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Dog Dentistry 101: Dental Issues to Look for in your Dog

Dogs need dental care just like cats and humans! Caring for their teeth daily can help to prevent other oral health problems. In honour of Pet Dental Health Month, we go over how to watch for the signs and symptoms of dental issues as well as inform you about the dental diseases dogs can have that, if left untreated, may require a visit to a dog hospital.

Dental Diseases in Dogs

Tooth decay is very common among humans but is rare in dogs. The most common dental issues seen in dogs are fractured teeth and periodontal disease, also known as gum disease. Although there are no outward signs or symptoms in the beginning of gum disease, once it has advanced it can cause your dog to experience chronic pain, eroded gums, and missing teeth. Periodontal disease is so common that over 80% of dogs over the age of three are known to have it. It is 5 times more often to happen in dogs than in humans.

There is Such a Thing as Bad Doggie Breath: Halitosis

Most people don’t think highly of their dog’s breath daily, but if your dog’s breath is worse than normal, it could be halitosis. Halitosis is caused by a build-up of foul-smelling bacteria in the mouth, lungs, or gut. If your dog has halitosis, it can mean that there could be something wrong in their gastrointestinal tract, liver, or kidneys, or it just means they need better dog dental care. Either way, it’s always better to get your pup checked out by their veterinarian to be sure. Halitosis usually appears if the dog has gum disease, an infection, or tooth decay.

If you detect these smells in your dog’s breath, get them checked right away:

  • Unusually sweet or fruity: can indicate diabetes, especially if your dog is drinking and peeing more than normal.
  • Urine: a sign of kidney disease.
  • Unusual foul odor: a liver problem, especially if accompanied by vomiting, lack of appetite, and yellow-tinged eyes.

What is Periodontal Disease?

Periodontal disease in dogs is the inflammation or infection of the tissues or gums surrounding the tooth. It’s caused by the buildup of plaque and tartar, which causes periodontal pockets or receding gums around where the tooth is attached. If left untreated, the infection will make things worse for your dog. 

Plaque and Tartar Buildup

As we all know, mouths are full of thousands of bacteria which multiply on the surface of the tooth, forming an invisible layer which is the plaque (or biofilm). A dog’s tongue and chewing habits can remove some of the plaque.

However, the plaque can thicken, becoming mineralized and creating tartar if it’s allowed to remain on the tooth’s surface. The tartar builds up below and above the gum line which can lead to inflammation (gingivitis). Further plaque buildup can lead to periodontal disease. 

What Can Factor in the Development of Dental Diseases in Dogs?

  • Age and general health: dogs at any age can develop dental diseases, but the most commonly affected are adult and senior dogs.
  • Diet and chewing behavior: canned dog food rather than hard kibbles is not that good at keeping plaque from accumulating. Various toys or treats may also be contributing to some of the buildup.
  • Tooth alignment: while dogs with their teeth often crowded together (often in smaller breeds) are at greater risk of developing dental diseases, all dogs whether their teeth are straight or crooked are at risk. This is one reason why daily brushing is so important!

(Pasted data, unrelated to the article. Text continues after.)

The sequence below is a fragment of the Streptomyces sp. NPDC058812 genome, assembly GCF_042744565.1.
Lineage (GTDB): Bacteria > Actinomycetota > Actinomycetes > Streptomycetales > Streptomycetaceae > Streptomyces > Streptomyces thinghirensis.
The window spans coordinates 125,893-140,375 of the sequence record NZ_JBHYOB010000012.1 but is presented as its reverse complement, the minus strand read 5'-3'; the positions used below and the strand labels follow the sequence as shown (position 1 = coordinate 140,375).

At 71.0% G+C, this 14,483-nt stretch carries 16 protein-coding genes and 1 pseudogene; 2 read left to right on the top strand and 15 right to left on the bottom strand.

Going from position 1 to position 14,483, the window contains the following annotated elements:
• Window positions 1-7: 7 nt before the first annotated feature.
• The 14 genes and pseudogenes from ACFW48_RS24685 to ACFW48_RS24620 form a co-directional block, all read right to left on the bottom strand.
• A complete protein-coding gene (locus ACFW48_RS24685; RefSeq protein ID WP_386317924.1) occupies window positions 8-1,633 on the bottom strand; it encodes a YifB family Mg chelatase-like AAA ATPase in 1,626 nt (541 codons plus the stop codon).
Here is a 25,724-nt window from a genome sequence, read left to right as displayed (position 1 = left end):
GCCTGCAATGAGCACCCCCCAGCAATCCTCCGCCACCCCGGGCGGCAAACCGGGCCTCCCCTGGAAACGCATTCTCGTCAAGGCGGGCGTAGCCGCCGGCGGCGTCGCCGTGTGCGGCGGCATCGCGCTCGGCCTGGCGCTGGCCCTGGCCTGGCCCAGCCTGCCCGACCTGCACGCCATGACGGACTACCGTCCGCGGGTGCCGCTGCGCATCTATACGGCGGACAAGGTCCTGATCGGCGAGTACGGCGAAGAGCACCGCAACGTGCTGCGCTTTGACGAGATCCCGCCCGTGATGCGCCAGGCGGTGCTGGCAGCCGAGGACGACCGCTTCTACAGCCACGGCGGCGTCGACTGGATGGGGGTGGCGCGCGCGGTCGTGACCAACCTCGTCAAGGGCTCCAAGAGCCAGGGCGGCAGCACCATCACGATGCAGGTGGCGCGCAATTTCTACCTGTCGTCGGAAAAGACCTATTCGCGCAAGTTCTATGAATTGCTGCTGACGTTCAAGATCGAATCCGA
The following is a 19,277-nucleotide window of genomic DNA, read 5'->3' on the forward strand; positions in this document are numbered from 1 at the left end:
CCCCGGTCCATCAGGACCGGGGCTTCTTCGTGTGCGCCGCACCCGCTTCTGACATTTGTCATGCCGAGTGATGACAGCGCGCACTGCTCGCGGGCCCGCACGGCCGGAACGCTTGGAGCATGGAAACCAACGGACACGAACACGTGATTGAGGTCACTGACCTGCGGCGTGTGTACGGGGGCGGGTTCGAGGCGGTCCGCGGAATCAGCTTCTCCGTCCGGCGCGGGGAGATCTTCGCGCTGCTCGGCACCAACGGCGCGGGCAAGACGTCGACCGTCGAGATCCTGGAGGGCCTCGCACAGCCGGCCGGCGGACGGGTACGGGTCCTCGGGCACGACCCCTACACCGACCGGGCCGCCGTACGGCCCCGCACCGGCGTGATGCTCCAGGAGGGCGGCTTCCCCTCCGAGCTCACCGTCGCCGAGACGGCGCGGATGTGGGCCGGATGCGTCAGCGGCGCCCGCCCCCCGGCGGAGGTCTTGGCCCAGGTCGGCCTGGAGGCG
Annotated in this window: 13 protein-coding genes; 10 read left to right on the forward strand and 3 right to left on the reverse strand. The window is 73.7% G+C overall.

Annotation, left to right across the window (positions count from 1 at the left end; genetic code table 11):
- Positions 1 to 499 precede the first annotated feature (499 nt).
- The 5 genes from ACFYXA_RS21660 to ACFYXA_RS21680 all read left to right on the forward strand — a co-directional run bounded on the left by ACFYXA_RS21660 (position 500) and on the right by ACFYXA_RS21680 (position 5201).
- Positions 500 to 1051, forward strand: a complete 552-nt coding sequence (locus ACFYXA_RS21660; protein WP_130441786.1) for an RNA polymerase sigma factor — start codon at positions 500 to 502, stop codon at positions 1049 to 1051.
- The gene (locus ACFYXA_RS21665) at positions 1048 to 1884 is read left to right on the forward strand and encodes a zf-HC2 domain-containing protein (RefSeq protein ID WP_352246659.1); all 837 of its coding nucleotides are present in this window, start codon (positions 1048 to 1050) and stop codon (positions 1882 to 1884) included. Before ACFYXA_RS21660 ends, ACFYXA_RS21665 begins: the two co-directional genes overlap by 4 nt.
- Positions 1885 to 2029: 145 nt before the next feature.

• Home care: if you are not taking regular care of your dog’s teeth at home by brushing daily (if possible), this increases the risk of dental diseases as well as the amount of plaque and tartar buildup in their mouth. 

Signs and Symptoms of Oral Health Issues in Dogs

  • Problems with eating hard food
  • Red/swollen gums
  • Loose teeth
  • Persistent bad breath
  • “Talking” or making noises when they eat or yawn
  • Bumps or lumps in the mouth
  • Ropey saliva
  • Favouring one side of the mouth while chewing
  • Withdrawing from being touched
  • Sensitivity around the mouth
  • Stomach or intestinal upsets
  • Loss of appetite
  • Irritability
  • Weight loss

You should take your pooch to a dog hospital at once if you see these signs and symptoms of dental problems:

  • Bad breath
  • Red, swollen, painful or bleeding gums
  • Change in eating or chewing habits
  • Visible tartar on the gum line
  • Bumps or growths in their mouth
  • Pawing at their face or mouth
  • Excessive drooling
  • Missing, discoloured, broken, or misaligned teeth

Prevention

Dental diseases in dogs may be common but each one we’ve mentioned is preventable! Doing your best brush your dog’s teeth at least once a day is recommended. If for some reason you are unable to do so yourself, there are toys and treats that can help. It’s best to get help from your vet if your dog resists or refuses to have their teeth cleaned. When in doubt, ask your family veterinarian about dog dental care, report any teeth issues you may have noticed, and make it a point to have your pooch checked regularly. 

Creative Commons Attribution: Permission is granted to repost this article in its entirety with credit to Hastings Veterinary Clinic and a clickable link back to this page.

The Importance of Pet Oral and Dental Care

The year has well and truly begun and New Year resolutions are the entire craze. While we may have set many personal and professional goals for ourselves, it is important to set goals for our little four-legged friends too. Dogs and cats don’t really need to plan on quitting smoking or be in charge of their gym and play schedules. And they definitely do not know the importance of brushing their teeth every night.

While you may set more than one resolution in order to get your pet a healthy lifestyle, an important one to include would be improved pet dental and oral care. Dental disease is the most commonly recorded medical problem during vet visits for both cats and dogs. Like for our own health, good pet health care starts with the mouth.